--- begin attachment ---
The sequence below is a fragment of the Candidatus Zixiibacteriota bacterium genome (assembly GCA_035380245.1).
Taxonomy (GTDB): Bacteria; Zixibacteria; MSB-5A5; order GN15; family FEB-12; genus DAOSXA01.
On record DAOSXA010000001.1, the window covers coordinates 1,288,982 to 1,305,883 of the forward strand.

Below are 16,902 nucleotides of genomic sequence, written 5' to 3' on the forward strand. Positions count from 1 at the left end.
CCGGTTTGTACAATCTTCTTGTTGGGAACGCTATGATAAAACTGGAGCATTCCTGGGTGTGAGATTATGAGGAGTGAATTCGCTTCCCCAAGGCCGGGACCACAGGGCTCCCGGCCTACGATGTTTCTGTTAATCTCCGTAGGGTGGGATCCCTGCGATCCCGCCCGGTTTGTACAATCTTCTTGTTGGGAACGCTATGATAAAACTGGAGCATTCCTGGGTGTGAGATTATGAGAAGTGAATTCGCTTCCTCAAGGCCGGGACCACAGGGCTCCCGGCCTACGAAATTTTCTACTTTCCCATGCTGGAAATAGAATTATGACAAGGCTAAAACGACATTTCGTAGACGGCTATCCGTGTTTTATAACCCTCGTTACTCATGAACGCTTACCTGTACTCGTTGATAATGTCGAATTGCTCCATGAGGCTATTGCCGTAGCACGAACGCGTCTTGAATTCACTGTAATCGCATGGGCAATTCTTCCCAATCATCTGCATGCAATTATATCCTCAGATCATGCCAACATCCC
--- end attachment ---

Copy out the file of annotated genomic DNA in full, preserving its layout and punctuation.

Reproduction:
The sequence below is a fragment of the Candidatus Zixiibacteriota bacterium genome (assembly GCA_035380245.1).
Taxonomy (GTDB): Bacteria; Zixibacteria; MSB-5A5; order GN15; family FEB-12; genus DAOSXA01.
On record DAOSXA010000001.1, the window covers coordinates 1,288,982 to 1,305,883 of the forward strand.

Below are 16,902 nucleotides of genomic sequence, written 5' to 3' on the forward strand. Positions count from 1 at the left end.
CCGGTTTGTACAATCTTCTTGTTGGGAACGCTATGATAAAACTGGAGCATTCCTGGGTGTGAGATTATGAGGAGTGAATTCGCTTCCCCAAGGCCGGGACCACAGGGCTCCCGGCCTACGATGTTTCTGTTAATCTCCGTAGGGTGGGATCCCTGCGATCCCGCCCGGTTTGTACAATCTTCTTGTTGGGAACGCTATGATAAAACTGGAGCATTCCTGGGTGTGAGATTATGAGAAGTGAATTCGCTTCCTCAAGGCCGGGACCACAGGGCTCCCGGCCTACGAAATTTTCTACTTTCCCATGCTGGAAATAGAATTATGACAAGGCTAAAACGACATTTCGTAGACGGCTATCCGTGTTTTATAACCCTCGTTACTCATGAACGCTTACCTGTACTCGTTGATAATGTCGAATTGCTCCATGAGGCTATTGCCGTAGCACGAACGCGTCTTGAATTCACTGTAATCGCATGGGCAATTCTTCCCAATCATCTGCATGCAATTATATCCTCAGATCATGCCAACATCCC